I have a sort of thing -- I don't know what to call it -- Compulsion? Addiction? Quirk? I don't know. Anyway, the thing is that I have a sort of obsession with the Oscars. I study the Oscars the way some people study baseball or Star Trek or science. Yeah, I recognize and embrace my nerdiness where this is concerned. I embrace the fact that I can recite Best Picture winners going back at least 20 years. Seriously. On top of that, going back at least 20 years, I have seen every Best Picture winner PRIOR to it winning Best Picture. I'm on a streak. Sometimes I gamble and just make sure I see the "sure bet," which is why I sat through the third Lord of the Rings movie despite the fact that I really hate those sorts of fantasy films. Sometimes, I get freakin' lucky, like when I watched Crash on DVD literally an hour before the ceremony started, a night when I was sure my streak was about to end because I had NOT seen Brokeback Mountain during the two weeks it was here in town.
The problem is that it's getting harder and harder for me to make sure that my streak stays alive, a fact of which I was reminded in reading this article in the New York Times. The article talks about the seemingly snail-like pace that the major contenders are taking in getting out into theatres. I live in a very small market, so the chances of me actually getting to see something like The Wrestler or Slumdog Millionaire before nominations come out are pretty much zero. Heck, the chances of me seeing them even after nominations come out aren't much better. It's been four years since I've "run the board" of Best Picture nominees -- seeing all five prior to the ceremony. Of course, it's gotten a little more challenging for me since my Januarys are often consumed with speech and finding the two or three hours to hide out in a theatre and enjoy a good film is pretty tough. And my task is made harder by the studios' refusal to share the goods with the rest of America.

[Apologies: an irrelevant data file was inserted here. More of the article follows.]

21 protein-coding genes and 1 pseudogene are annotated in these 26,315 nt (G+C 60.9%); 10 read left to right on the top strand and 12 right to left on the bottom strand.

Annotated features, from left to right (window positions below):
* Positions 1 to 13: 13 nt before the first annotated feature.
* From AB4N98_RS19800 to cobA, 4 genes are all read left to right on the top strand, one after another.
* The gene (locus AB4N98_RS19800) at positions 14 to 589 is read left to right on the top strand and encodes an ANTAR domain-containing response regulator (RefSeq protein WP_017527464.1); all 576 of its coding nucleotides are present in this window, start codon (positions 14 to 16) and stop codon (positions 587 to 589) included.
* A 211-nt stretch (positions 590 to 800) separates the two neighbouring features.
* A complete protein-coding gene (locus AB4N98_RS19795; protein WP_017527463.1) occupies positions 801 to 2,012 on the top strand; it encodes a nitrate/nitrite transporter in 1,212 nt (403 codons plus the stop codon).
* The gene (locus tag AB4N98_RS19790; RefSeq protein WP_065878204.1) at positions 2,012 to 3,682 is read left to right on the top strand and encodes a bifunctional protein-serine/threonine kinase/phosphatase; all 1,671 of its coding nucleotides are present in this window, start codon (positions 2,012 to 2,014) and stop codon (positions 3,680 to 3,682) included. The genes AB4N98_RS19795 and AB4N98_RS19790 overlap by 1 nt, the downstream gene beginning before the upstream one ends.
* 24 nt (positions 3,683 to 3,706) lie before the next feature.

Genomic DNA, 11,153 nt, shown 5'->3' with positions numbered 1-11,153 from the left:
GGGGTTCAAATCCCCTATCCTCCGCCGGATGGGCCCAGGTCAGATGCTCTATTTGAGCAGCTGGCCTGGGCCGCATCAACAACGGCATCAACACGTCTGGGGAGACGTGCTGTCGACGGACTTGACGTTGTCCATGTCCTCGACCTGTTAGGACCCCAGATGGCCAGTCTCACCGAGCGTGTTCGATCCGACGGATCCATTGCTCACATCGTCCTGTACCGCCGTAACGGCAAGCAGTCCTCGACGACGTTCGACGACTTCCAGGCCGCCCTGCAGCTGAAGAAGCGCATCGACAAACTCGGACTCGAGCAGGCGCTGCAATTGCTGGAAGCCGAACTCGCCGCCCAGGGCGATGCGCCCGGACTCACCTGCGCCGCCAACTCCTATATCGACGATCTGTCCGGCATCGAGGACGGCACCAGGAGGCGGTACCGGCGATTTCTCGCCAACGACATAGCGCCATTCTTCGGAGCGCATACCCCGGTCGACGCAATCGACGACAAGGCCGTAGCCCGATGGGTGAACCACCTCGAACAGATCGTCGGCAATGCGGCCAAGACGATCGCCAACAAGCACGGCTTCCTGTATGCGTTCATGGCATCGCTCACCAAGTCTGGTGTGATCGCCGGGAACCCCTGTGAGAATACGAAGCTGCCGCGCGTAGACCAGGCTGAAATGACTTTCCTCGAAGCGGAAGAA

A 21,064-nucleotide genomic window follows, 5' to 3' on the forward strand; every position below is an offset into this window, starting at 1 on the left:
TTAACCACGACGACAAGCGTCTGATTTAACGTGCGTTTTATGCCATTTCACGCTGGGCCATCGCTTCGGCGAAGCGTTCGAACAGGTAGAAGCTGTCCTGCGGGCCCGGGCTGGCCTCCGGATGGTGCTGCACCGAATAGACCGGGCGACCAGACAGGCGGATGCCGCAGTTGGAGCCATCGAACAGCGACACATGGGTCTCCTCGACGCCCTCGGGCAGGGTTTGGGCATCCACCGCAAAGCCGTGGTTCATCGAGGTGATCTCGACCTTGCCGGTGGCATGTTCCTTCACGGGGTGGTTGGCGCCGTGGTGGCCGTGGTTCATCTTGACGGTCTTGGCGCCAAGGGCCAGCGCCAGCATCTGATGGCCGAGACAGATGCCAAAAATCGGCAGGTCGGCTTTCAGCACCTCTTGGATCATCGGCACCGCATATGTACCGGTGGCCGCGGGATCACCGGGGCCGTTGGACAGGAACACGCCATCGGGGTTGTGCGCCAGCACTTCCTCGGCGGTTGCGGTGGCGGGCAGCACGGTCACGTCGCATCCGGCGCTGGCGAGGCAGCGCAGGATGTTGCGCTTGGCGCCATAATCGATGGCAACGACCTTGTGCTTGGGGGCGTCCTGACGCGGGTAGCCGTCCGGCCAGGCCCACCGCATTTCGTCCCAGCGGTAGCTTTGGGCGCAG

Now, I'm not one of those anti-urban whiners who rails against urban elitism. I love cities. If I could find a job just like the one I have right now, I'd move to a city in a heartbeat if only to enjoy the cultural opportunities those cities provide. What I have a problem with, though, is this attitude that culture ONLY exists in cities. Cities like New York, Chicago, LA, Boston, and such may gave more cultural opportunities, but that doesn't mean that smaller towns don't crave such opportunities. In smaller towns, films are often the only real culture available or are a more affordable culture. I'm fortunate in that my town offers quite a bit of culture considering the size -- a symphony, theatre, art gallery, et cetera. When I go to see these "city" films, the theater is often quite full of people like myself who want an intelligent couple of hours of film rather than explosions, slapstick, and talking dogs. Many people I know will often drive an hour to Peoria or the Quad Cities to track down quality films -- something I rarely have time to do particularly considering that the weather can often make such trips a challenge this time of year as well. The fact remains that there are people who want these movies, who crave these movies, who will spend money to go see these movies. It's time for the studios to recognize the market that exists in the rest of the country and start giving us our damn movies!